The dramatic domes of Saint Basil the Blessed, which rise above Red Square, are the most familiar image most people from the West have of Moscow and Russia. Ivan IV, the Terrible (1530-1584), commissioned the building and dedicated St. Basil's to commemorate Russia's victory over the Tatars in Kazan, Kazan Khanate (1552-1554). At the time of the final victory over the Tatars, eight wooden churches had already been built. Each was named for the patron saint which was believed to have achieved the individual victories for Russia.
Wanting more permanent memorials, Ivan the Terrible had the wooden churches replaced by the stone and brick of St. Basil's eight domes.
St. Basil's is also known as Pokrovsky Cathedral or Pokrovsky Sobor. It was dedicated to the intercession of the Holy Mother and was originally called the Cathedral of the Intercession. Later, it became known as Cathedral of Vasily Blazhenny (St. Basil the Beatified). St. Basil, in this case, refers to Basil, idiot for Christ a popular prophet and miracle worker of the 1500s. He was buried in the cathedral's walls during the time of Tsar Fyodor I (1584 - 1598).
St. Basil's construction began in 1554 and was consecrated in 1560. It was designed by Russian architects Posnik and Barma (who may have been one person), but many believe that the original designer was Italian. Legend states that the Italian architect was blinded by the Tsar to prevent him for designing another structure of equal or great beauty again.
St. Basil's original construction involved a total of nine pillars or churches, replacing the former wooden churches, situated on a single foundation. A tenth pillar was added (1588) after the death of St. Basil and stands over his burial site. The center (ninth) and tallest pillar was dedicated to the Feast of the Intercession of Our Lady (celebrated on October 1). This was the day that the city of Kazan was taken. Each pillar is different in design and decoration. At the time, St. Basil's was the tallest building in Moscow. The cathedral was built of brick which was a fairly new construction material at the time. Wood and stone were more common. St. Basil's foundation was made of stone.
St. Basil's was designed to not have a well defined front or back. It is round and it was intended to be viewed from all sides. The observer can walk around the cathedral both on the outside as well as the inside. The structure is large and one would think the interior would be equally spacious. This is not the case. The inside is a maze of corridors with the tall pillars creating a cramped feeling. The tallest pillar rises 46 meters above the church's foundation. The interior of the Intercession of Our Lady church is 64 square meters.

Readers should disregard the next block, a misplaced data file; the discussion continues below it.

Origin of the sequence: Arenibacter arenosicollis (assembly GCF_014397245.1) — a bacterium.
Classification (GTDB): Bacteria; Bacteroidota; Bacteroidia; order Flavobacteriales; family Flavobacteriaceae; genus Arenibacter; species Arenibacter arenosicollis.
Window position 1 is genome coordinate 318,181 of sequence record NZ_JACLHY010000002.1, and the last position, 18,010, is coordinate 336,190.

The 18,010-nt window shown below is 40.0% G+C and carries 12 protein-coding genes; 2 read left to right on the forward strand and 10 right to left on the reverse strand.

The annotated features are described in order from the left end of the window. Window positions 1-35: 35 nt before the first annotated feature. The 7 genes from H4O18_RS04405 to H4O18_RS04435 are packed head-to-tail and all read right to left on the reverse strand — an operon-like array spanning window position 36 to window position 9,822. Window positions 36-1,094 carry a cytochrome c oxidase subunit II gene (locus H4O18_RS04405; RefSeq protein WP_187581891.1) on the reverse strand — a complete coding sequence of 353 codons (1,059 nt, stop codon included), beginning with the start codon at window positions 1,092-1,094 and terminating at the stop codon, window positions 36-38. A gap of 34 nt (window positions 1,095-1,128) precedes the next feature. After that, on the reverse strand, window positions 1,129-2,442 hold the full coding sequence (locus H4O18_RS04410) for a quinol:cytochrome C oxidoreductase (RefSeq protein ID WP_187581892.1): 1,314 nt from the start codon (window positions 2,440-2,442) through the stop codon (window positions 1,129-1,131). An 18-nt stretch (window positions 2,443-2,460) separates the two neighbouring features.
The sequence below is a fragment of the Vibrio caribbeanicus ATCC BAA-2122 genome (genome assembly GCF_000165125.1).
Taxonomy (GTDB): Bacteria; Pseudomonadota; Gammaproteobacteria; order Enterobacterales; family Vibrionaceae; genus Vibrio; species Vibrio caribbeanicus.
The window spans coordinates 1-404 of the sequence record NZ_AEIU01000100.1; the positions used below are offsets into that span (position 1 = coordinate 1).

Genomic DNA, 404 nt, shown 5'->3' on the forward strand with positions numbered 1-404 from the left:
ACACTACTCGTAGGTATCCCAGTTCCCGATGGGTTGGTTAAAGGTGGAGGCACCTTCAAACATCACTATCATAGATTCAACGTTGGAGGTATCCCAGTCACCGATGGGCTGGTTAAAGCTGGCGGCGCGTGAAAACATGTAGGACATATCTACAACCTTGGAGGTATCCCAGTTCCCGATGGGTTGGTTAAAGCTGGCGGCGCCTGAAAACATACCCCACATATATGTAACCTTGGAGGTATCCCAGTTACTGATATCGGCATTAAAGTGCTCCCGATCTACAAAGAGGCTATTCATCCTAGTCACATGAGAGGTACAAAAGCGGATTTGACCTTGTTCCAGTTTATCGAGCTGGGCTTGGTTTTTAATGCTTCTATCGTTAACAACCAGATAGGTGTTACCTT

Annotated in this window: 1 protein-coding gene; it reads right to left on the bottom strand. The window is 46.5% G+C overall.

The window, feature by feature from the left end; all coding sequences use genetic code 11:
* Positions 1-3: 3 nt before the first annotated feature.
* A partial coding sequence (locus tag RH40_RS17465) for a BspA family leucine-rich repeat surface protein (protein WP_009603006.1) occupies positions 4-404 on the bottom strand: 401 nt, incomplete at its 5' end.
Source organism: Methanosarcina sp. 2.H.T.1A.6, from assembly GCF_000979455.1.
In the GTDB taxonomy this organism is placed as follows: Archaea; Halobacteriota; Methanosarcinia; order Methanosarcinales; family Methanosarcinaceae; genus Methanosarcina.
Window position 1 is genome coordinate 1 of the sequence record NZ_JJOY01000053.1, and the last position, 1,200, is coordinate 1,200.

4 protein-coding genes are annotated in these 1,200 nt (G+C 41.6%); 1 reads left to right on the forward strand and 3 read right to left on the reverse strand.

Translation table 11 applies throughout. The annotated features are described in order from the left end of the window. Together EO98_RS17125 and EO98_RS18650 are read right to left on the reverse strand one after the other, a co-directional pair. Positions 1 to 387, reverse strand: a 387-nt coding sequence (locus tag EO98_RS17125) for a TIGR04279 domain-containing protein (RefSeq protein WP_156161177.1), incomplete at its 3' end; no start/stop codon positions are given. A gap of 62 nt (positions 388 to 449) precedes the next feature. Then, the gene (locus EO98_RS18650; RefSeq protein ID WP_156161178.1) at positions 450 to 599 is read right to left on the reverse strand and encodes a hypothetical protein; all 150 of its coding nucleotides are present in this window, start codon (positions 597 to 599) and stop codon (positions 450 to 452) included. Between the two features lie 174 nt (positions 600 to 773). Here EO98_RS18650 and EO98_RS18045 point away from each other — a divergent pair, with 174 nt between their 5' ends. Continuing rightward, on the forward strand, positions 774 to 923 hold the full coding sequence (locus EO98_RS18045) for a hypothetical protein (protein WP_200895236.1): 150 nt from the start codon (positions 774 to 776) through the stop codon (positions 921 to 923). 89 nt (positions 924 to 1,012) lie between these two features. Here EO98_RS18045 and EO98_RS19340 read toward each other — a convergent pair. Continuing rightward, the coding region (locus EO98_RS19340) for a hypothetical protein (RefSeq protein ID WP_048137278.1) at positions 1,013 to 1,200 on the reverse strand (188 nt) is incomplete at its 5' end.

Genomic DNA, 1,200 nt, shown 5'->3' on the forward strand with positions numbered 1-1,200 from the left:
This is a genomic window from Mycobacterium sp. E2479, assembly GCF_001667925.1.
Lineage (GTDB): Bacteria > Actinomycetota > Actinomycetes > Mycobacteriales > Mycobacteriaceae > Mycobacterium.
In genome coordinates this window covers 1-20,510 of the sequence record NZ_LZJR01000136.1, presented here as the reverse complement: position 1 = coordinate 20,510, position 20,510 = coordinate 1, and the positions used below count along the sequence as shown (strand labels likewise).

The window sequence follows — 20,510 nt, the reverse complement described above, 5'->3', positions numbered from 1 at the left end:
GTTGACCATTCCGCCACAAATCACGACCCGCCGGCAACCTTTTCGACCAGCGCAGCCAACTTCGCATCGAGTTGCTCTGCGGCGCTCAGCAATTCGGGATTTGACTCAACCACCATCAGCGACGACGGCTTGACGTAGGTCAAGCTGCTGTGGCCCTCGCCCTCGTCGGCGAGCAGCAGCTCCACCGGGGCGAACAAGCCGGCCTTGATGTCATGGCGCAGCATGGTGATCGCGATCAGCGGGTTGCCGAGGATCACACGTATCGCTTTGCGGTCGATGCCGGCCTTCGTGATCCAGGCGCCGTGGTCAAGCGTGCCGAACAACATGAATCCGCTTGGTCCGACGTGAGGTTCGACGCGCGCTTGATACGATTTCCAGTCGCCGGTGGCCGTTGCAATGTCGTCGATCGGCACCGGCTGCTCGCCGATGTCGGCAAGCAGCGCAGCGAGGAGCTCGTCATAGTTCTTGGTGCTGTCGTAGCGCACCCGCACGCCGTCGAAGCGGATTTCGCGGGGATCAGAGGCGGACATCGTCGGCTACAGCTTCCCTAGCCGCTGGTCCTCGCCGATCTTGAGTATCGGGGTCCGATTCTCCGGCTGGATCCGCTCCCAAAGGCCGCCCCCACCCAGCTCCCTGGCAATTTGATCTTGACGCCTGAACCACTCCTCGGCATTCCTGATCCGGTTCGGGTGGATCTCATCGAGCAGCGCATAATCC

After centuries of exposure to the elements, St. Basil's was restored in 1954-1955. During this process, the secret to the Russian architecture was revealed. How the architects had managed to build such a complex structure without benefit of design drawings had been a mystery. Restorers discovered that the walls of St. Basil had been outlined with thin timbers. This provided a three-dimensional image of what the completed structure would look like and a guide for the bricklayers.
Basil was known as an idiot or fool (yurodivi) for Christ. This is a distinction given to Christians who live outside the bounds of accepted social behavior. Anywhere else, these people would be locked up in mental facilities. Basil was a prophet who wore no clothing in both summer and winter. His survival in winter is one of the miracles credited to him. Holy fools are harmless and nonviolent. Everything they do and their personal presentation is intended to reflect the teachings of Christ. They are typically homeless and penniless.
Basil considered clothing to be nothing more than the trappings of society and an indication of ones position or lack thereof. God created man naked and equal, thus Basil simply went back to basics!
Uninhibited by the shackles of society, Basil could not be compromised and he soon became known for his prophecies and healing miracles. The most incredible aspect of Basil's life was his relationship with Tsar Ivan IV (the Terrible). Ivan was greatly feared. His opreichnina, a force of some 6,000 men, destroyed entire villages at the Tsar's command. The last thing anyone would intentionally do was challenge or contradict Ivan.
Basil was the exception. As the story goes, Basil gave Ivan a piece of uncooked meat during Lent. The Tsar, claiming to be a devout Orthodox Christian, refused the gift. Animal products of any kind were and are prohibited during the Orthodox Great Lent. Basil responded by asking the Tsar why he chose to follow the canon of Lent while he continued to spill the blood of Christians. Basil told Ivan that his murderous actions would doom him to hell if he did not repent.
Remarkably, Basil was the one person or thing that Ivan was scared of. Not only did the Tsar not have him beheaded, he sent him gifts instead and insured that no harm would ever come to the Holy Fool!
Basil was canonized not long after his death. Stories of his life are likely part legend and part truth. An old icon of St. Basil can be found in the cathedral. It shows the saint clad in only a loincloth and beard. He was quite popular during his lifetime and the faithful have prayed at the site of his grave ever since.
Russian Life is a publication of a 30-year-young, award-winning publishing house that creates a bimonthly magazine, books, maps, and other products for Russophiles the world over.
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